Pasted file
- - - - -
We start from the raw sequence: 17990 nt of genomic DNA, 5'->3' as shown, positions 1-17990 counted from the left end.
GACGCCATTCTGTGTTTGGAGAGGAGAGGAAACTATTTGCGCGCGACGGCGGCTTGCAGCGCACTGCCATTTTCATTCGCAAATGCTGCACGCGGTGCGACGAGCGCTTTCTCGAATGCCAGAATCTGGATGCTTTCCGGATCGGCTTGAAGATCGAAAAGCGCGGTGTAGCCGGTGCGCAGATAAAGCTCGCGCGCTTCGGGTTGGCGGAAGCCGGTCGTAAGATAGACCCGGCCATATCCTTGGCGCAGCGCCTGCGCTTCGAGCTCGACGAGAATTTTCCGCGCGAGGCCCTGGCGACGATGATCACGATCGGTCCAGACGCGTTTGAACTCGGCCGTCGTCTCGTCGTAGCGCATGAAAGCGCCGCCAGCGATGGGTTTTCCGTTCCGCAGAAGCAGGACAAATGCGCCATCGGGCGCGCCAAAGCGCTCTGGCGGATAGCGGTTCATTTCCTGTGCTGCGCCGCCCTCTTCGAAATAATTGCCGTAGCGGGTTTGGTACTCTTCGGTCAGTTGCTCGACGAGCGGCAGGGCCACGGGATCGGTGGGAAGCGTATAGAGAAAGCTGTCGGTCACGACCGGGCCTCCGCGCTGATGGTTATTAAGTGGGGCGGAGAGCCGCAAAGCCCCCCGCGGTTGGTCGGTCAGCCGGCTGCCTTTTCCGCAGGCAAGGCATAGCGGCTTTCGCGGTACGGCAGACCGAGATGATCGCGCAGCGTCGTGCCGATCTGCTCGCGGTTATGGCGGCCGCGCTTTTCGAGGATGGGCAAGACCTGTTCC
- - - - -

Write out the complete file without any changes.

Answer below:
We start from the raw sequence: 17990 nt of genomic DNA, 5'->3' as shown, positions 1-17990 counted from the left end.
GACGCCATTCTGTGTTTGGAGAGGAGAGGAAACTATTTGCGCGCGACGGCGGCTTGCAGCGCACTGCCATTTTCATTCGCAAATGCTGCACGCGGTGCGACGAGCGCTTTCTCGAATGCCAGAATCTGGATGCTTTCCGGATCGGCTTGAAGATCGAAAAGCGCGGTGTAGCCGGTGCGCAGATAAAGCTCGCGCGCTTCGGGTTGGCGGAAGCCGGTCGTAAGATAGACCCGGCCATATCCTTGGCGCAGCGCCTGCGCTTCGAGCTCGACGAGAATTTTCCGCGCGAGGCCCTGGCGACGATGATCACGATCGGTCCAGACGCGTTTGAACTCGGCCGTCGTCTCGTCGTAGCGCATGAAAGCGCCGCCAGCGATGGGTTTTCCGTTCCGCAGAAGCAGGACAAATGCGCCATCGGGCGCGCCAAAGCGCTCTGGCGGATAGCGGTTCATTTCCTGTGCTGCGCCGCCCTCTTCGAAATAATTGCCGTAGCGGGTTTGGTACTCTTCGGTCAGTTGCTCGACGAGCGGCAGGGCCACGGGATCGGTGGGAAGCGTATAGAGAAAGCTGTCGGTCACGACCGGGCCTCCGCGCTGATGGTTATTAAGTGGGGCGGAGAGCCGCAAAGCCCCCCGCGGTTGGTCGGTCAGCCGGCTGCCTTTTCCGCAGGCAAGGCATAGCGGCTTTCGCGGTACGGCAGACCGAGATGATCGCGCAGCGTCGTGCCGATCTGCTCGCGGTTATGGCGGCCGCGCTTTTCGAGGATGGGCAAGACCTGTTCC